Statutory agencies attitudes to mental illness



Mental illness has led to me being treated differently by some statutory agencies

This past week I had a pre-op appointment. to discuss my upcoming surgical procedure, as I sat there I read one of the many charts littering the wall. It gave instructions to the staff about what to do if a patient discloses a mental health issue, it stated that such patients must be seen by the nurse practitioner as part of the pre-op procedure. I can see the benefit of doing this, yet at the same time I also recognised the possibility for stigmatising to occur, as in truth I a person with a mental health issue was being treated differently.

As part of my pre-op I was duly sent to see this member of staff, who clearly had no idea about my own condition which really didn’t help me. Try explaining Dissociative Identity Disorder to a nurse practitioner who has absolutely no idea, it wasn’t easy.

The various staff I saw made me feel judged, judged because I have self harmed by cutting in the past, as the point was rather laboured to me that I couldn’t have any open wounds when I attend for the surgery. The fact I have a care package also raised a few eyebrows and yet I doubt they would be like this if I had a physical disability. This was just my pre-op I still have to face the ward and surgical team who will I am sure see the rather large placed on my file.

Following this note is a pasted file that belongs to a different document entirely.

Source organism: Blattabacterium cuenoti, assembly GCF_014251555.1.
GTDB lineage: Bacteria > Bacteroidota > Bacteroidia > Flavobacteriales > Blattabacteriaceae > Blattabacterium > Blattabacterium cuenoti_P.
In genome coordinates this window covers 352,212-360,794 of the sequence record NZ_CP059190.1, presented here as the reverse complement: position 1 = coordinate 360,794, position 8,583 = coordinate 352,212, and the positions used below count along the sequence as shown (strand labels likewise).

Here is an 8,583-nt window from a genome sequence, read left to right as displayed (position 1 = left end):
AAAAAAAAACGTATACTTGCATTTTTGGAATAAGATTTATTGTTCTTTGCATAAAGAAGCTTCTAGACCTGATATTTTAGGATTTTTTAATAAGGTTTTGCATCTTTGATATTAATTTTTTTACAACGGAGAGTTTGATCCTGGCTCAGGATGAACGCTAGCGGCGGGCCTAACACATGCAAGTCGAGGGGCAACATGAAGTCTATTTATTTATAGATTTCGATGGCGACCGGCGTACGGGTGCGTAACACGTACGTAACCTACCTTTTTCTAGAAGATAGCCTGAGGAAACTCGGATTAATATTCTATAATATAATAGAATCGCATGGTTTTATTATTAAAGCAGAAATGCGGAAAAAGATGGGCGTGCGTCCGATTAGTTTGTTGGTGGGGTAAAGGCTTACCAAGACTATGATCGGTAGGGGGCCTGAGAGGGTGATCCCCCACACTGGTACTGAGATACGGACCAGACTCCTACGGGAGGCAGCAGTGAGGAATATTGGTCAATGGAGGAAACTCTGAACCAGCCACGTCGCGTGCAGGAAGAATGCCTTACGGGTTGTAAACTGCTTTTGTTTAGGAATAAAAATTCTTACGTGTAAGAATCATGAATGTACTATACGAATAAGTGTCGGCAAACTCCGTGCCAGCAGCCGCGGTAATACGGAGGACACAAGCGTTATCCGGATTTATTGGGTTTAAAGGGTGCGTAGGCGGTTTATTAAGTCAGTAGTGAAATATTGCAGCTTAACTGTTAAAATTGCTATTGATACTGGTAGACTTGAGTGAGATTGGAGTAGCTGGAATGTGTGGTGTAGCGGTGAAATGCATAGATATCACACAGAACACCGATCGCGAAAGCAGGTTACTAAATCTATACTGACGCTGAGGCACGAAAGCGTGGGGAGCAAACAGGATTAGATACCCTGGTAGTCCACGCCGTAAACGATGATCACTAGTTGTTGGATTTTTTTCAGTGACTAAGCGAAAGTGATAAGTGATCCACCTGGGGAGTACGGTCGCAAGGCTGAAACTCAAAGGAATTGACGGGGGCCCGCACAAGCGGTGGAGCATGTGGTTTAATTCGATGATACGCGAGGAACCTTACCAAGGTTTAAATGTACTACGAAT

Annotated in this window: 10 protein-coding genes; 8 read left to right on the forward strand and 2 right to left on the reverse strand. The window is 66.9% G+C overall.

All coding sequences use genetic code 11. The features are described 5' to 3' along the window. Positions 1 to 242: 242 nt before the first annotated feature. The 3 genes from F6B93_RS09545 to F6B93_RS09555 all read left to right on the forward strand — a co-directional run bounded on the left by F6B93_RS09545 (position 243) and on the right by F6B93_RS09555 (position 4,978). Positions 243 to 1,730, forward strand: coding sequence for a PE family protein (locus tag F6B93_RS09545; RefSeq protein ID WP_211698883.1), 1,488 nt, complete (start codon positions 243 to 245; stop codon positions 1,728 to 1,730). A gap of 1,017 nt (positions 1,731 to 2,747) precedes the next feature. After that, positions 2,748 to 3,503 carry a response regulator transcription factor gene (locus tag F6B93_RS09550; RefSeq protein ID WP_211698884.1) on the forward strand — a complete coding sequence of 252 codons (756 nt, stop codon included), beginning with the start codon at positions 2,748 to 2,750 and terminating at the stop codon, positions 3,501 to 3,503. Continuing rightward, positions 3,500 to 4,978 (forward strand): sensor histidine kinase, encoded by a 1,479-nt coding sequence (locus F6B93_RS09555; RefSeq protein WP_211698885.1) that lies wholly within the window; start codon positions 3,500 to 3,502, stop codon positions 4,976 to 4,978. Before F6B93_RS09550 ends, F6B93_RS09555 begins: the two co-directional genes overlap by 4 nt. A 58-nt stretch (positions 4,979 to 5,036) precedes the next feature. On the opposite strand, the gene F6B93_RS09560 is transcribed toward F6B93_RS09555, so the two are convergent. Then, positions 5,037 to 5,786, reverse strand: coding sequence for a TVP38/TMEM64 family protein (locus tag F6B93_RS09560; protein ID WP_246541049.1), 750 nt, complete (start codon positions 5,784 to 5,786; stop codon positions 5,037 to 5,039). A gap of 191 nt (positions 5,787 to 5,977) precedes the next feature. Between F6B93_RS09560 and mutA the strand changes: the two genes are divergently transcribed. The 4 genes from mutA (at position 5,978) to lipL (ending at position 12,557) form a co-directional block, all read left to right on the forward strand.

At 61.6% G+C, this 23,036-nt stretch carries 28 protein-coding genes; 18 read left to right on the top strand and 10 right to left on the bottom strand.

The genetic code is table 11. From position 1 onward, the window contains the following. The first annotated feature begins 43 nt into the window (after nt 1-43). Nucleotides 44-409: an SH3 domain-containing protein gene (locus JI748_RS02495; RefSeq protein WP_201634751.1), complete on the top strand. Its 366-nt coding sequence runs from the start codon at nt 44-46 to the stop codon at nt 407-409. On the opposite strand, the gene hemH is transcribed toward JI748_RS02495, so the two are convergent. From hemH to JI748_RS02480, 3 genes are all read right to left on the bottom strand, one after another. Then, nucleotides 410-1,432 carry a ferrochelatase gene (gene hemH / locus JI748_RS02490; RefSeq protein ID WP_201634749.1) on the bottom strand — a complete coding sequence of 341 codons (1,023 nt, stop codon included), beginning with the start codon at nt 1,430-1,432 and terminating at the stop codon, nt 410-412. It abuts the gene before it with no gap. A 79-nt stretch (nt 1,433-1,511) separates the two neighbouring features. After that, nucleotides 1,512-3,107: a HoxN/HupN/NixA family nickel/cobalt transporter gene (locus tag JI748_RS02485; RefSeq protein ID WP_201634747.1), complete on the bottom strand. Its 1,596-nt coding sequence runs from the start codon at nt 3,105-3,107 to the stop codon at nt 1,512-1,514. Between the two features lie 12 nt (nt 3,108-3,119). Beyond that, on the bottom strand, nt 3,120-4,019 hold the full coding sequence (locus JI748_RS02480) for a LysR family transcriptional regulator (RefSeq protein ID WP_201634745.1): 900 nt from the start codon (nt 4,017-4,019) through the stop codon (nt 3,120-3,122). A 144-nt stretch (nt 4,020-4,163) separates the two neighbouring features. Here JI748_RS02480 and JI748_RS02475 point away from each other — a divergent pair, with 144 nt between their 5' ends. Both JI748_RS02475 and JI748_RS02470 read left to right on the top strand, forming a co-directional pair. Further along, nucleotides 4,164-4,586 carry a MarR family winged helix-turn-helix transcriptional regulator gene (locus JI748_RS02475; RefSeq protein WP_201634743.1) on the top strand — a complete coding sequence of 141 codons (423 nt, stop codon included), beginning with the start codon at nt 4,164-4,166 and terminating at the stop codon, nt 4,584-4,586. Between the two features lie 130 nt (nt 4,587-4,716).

In truth having a mental health condition has led to me being treated differently and not always in a positive way, and I find this concerning especially in a hospital setting.

All of this has led to me thinking about the times when I have been treated differently  by statutory agencies because of my mental health, I thought I’d share some of these occurrences with you.


When I hurt my foot two years ago, I needed to stay in hospital and as I had a care package it was decided that my support workers at the time would have to come too. Imagine if you can being on an open ward surrounded by other patients and having a person glued to your side, it certainly doesn’t make it easy to fit in. Now don’t get me wrong it was helpful at times to have someone there who understood my condition, but the nursing staff assumed they could abdicate any responsibility to understand my mental health issues as a result.

When the support workers were late one day the nurses seemed unhappy with the situation and were in fact concerned that they might have to deal with me, so much so that I felt like a leper.